CHARLESTON – Two candidates have filed paperwork to become the next Kanawha Circuit Judge.

Dan Greear and Tera Salango both have filed pre-candidacy papers for the seat, which became vacant last month when Judge Jim Stucky resigned for health reasons. Because of the timing of Stucky’s resignation, the non-partisan election will be on the November general election ballot.

Both Greear and Salango, the wife of Kanawha County Commissioner Ben Salango and also an attorney at the Charleston-based Preston & Salango law firm, also will seek an appointment from Gov. Jim Justice to serve temporarily until the election.

“Judge Stucky is a tremendous judge and a great person whom I have admired throughout my career as a lawyer,” Greear said. “While it is difficult to lose someone from the bench with his experience and broad respect, it would be the greatest thrill of my legal career to serve the people of Kanawha County as his replacement.

“The 13th Circuit Court is one of the busiest courts in the state, and I believe the Governor will want to make sure the judges on the circuit, as well as citizens served by the court, have all the support and help they need. I believe I can be an asset to the court during this transition time and my experience as a lawyer and public servant can be of great use.”

A lifelong resident of Kanawha County, Greear served one-term as a Republican member of the House of Delegates representing Kanawha County in 1995-96, and was the chief counsel for the West Virginia Attorney General’s Office from 2013-2014. Greear became the House of Delegates Chief of Staff in early 2015. He ran for a seat on the circuit court in 2010, but lost to Judge Carrie Webster.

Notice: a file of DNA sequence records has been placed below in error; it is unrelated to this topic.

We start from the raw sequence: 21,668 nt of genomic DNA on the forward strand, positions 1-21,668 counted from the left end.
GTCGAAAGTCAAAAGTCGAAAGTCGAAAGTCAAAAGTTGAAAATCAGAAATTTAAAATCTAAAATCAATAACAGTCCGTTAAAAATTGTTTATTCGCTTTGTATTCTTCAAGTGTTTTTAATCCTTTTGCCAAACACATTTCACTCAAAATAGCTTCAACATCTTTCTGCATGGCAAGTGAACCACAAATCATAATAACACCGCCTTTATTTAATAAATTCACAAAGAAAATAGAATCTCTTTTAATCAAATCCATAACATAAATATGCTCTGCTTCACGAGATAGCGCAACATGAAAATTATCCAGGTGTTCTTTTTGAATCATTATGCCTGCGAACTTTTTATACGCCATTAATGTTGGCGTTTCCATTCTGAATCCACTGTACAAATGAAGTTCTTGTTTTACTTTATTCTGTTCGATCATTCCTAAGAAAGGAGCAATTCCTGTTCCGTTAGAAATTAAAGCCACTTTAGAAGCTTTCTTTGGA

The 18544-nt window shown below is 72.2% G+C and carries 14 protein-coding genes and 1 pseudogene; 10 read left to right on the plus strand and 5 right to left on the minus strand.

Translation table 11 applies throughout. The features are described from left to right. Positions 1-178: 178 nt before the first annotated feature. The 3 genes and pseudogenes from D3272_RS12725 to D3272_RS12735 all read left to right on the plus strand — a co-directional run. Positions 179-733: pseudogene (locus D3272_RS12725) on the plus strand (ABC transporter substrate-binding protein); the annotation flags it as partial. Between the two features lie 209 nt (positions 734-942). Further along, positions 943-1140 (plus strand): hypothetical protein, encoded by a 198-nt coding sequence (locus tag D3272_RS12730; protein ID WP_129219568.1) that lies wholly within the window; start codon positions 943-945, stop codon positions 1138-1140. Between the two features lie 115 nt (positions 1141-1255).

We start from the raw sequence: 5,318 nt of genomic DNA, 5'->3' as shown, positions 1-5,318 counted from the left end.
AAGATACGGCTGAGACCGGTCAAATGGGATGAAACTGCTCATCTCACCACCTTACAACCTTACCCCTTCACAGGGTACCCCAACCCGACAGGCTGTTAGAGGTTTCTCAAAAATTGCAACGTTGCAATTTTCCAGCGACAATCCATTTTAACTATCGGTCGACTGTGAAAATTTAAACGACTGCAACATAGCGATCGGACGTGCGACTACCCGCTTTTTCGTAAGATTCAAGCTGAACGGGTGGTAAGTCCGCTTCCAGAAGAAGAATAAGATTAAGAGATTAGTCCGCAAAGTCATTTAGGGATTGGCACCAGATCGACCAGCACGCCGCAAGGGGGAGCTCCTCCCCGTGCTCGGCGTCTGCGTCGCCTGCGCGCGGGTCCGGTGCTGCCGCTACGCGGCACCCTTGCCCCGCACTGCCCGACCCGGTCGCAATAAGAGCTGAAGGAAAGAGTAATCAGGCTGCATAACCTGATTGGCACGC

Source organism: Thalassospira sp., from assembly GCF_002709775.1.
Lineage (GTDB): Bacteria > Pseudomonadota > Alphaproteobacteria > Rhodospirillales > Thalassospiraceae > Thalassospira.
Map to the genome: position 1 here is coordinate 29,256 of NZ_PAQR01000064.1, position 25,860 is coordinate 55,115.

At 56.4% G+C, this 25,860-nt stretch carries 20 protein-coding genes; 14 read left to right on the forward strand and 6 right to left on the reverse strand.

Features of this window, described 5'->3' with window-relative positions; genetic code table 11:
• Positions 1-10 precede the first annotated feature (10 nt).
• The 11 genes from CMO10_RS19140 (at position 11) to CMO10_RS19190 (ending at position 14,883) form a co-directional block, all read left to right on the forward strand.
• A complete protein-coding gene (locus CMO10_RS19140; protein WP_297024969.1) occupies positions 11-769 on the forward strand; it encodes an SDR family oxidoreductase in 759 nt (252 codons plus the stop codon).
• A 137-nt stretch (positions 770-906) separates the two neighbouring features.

“Kanawha County has been an amazing place to live and raise my family,” Greear said. “It is my humble hope to give back to the county and its citizens – my neighbors – by serving as its next judge and helping to ensure our streets are safe, our laws are followed, and everyone has equal access to justice.”

Salango said she always has thought becoming a judge is where her career would lead her.

"When I was 16, my brother was murdered," she said. "That is what put the drive in me to become a prosecutor. I started as a young lawyer at Spilman Thomas & Battle. Then, I left there to go to the Kanawha County Prosecutor's Office. 

"I loved every minute of my job and really enjoyed serving the people of Kanawha County. It's my passion, working anything from juvenile case to neglect cases to my criminal docket. And as a judge, I will take that to the next level."

Salango left the prosecutor's office in 2016 to join her husband's firm.

"I really wanted to get more civil litigation experience because I knew I wanted to become a judge," she said. "I think my background and my experience is unique, and I've always thought I would be a fair judge. This opportunity presented itself, so I decided to run."

Stucky, who had served as a judge since 1997, hadn’t heard cases since early March because of his health. He submitted his resignation letter April 17 to Gov. Jim Justice. He seeks disability retirement. Senior Status Judge David Pancake now is hearing Stucky's cases.

The notice from the state Judicial Vacancy Advisory Council seeking temporary replacements for Stucky was issued April 30, and applications for the temporary seat will be due to the governor’s office by June 4. Interviews will take place June 21, according to JVAC Chairwoman Debra Scudiere, an attorney at Kay Casto & Chaney in Morgantown. Then, the JVAC will provide a list of recommendations to Justice, who then will make an appointment to hold the seat until the November election.

The filing period for a spot on the November ballot will open in August.

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